As I travel around the Diocese, sharing the good news of FaithWorks, parishioners often ask to hear the stories of people who have been helped by one of our FaithWorks Ministry Partners. In response to your requests, we are happy to introduce you to some of these people. Here are their stories.
Amos has been an integral part of the FPM team since early 2018. He came to us through an Investing in Neighbourhoods opportunity provided by the City of Toronto where the city pays the first year salary and contract. We are happy to say that Amos is now a permanent employee and plays a key role at The Common Table farm.
Nigerian born, Amos came to Canada via the United States. As a widower and single father, he believes that Canada has better opportunities for his young daughter and himself. They have been here since 2017. Amos is in process to be a permanent resident in Canada.
Wisam was warned before she arrived in Canada that although people here are welcoming, the country is VERY cold. Her sister had arrived in Canada a couple years earlier and told Wisam what to expect. When Wisam arrived in August 2019 she was completely surprised by the weather: “I never thought I would feel such heat in Canada.” She had assumed she would never again feel the hotness of the Middle East she was accustomed to experiencing.
Wisam’s understanding of Canada is typical of that of many refugees fleeing war and persecution. They know Canada is safe compared to where they were, but everything else is a mystery. With the support of FaithWorks, AURA is able to complete our mission of providing support and expertise to refugee sponsors as they guide refugee newcomers like Wisam through the first steps to their new lives in Canada.
Wisam was in for many surprises in Canada: traveling around her new city using a “perfect” transportation system, being able to use the internet to do almost everything, and finding out people can communicate easily with email and text instead of only over a phone. Throughout her new experiences she had the help of members of her refugee sponsoring group: arranging housing, getting her kids into the school, helping apply for health cards, and finding a dentist and family doctor. Wisam says that the support of people who understand Canadian life decreased the hardship she faced as a newcomer by at least half.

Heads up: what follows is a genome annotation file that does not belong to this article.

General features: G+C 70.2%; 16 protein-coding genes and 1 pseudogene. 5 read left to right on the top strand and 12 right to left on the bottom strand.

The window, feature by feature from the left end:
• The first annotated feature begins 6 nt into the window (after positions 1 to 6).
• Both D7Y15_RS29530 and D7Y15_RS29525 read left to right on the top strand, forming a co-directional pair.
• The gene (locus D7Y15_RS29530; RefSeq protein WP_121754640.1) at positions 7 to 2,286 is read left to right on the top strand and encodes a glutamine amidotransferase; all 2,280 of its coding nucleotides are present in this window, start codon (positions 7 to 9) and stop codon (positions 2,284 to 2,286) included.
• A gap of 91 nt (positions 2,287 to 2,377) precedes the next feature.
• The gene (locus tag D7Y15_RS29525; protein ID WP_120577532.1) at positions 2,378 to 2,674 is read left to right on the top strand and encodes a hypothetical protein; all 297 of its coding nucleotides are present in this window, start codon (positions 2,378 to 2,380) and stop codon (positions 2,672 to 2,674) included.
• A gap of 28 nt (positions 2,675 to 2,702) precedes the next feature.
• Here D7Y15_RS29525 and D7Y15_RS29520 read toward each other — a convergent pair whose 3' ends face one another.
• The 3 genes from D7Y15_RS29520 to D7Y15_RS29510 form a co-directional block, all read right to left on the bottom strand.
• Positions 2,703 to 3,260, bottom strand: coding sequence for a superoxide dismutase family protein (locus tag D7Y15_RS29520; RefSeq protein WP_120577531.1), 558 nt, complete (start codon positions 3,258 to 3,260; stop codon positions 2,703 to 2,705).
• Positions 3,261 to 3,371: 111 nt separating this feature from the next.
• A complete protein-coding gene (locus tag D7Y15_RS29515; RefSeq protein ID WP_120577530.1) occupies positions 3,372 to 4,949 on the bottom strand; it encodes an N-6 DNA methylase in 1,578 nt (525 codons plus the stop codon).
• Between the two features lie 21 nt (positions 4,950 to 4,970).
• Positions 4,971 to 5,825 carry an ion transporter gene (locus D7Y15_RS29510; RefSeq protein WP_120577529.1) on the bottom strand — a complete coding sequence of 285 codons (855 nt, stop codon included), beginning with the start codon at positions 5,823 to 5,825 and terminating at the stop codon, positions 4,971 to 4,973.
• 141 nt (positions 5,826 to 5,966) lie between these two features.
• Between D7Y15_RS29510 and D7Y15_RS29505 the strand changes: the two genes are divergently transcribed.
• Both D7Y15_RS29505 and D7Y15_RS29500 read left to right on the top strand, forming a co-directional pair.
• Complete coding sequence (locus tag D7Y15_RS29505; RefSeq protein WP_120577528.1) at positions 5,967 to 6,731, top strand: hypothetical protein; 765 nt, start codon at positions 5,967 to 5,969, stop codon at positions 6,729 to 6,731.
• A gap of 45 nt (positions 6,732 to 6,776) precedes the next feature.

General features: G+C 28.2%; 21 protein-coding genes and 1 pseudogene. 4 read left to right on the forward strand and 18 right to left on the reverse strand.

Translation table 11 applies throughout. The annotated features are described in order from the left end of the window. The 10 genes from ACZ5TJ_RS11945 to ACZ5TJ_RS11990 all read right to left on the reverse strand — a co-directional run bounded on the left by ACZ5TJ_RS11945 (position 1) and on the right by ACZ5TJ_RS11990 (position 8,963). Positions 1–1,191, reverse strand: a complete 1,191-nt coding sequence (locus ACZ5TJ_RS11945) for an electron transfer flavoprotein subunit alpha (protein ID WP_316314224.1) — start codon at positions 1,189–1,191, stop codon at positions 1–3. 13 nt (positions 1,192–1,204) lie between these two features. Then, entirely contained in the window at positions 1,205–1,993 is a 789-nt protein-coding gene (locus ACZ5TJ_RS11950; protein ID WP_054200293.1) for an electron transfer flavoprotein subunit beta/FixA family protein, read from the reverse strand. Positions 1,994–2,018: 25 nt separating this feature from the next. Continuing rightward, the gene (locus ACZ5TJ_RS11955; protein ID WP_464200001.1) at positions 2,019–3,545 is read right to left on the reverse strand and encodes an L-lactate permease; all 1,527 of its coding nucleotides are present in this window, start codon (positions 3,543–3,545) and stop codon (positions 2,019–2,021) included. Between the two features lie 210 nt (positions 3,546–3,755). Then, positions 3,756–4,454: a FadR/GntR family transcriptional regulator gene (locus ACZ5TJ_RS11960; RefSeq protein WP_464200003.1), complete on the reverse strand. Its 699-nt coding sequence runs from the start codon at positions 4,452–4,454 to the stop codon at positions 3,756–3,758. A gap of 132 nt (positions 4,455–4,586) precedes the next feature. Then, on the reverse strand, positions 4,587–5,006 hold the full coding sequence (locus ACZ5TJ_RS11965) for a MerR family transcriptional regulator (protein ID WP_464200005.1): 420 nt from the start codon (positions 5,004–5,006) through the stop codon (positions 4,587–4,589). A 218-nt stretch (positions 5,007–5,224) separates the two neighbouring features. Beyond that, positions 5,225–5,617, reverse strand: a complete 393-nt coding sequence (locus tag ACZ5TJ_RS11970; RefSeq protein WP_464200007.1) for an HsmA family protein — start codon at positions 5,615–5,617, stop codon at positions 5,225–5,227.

That first year living in Canada is critical for refugee newcomers. As Wisam says: “It’s shaping a whole new life for newcomers who feel fragile and terrified as they leave their lives and their stories behind to pursue new ones.” She is working towards becoming a Canadian citizen and would love to be part of a future sponsoring group to help someone else begin a next chapter of their lives, safely, in Canada.
AURA is a Canadian charitable organization assisting in the sponsorship and resettlement of refugees. It is only though the generous support of FaithWorks that stories like Wisam are possible.
Lee first came to All Saints’ a decade ago. It became a place for him to build up himself personally. The staff made sure he was well fed and well taken care of. He describes All Saints as “a space for sanctuary”: a place where he can be social and where he can get refuelled. He knew he was supposed to be in a Church. He knew that he had a calling. He started coming to the Church every day. His friend Saheed got him involved in the garden. It is a very special place for him, especially when it is in full bloom. He has been an active participant in both the drop-in and the Sunday worship communities as a volunteer, sides person, reader, intercessor and, most recently, preacher. He says, “You don’t love the face, you love the Spirit.”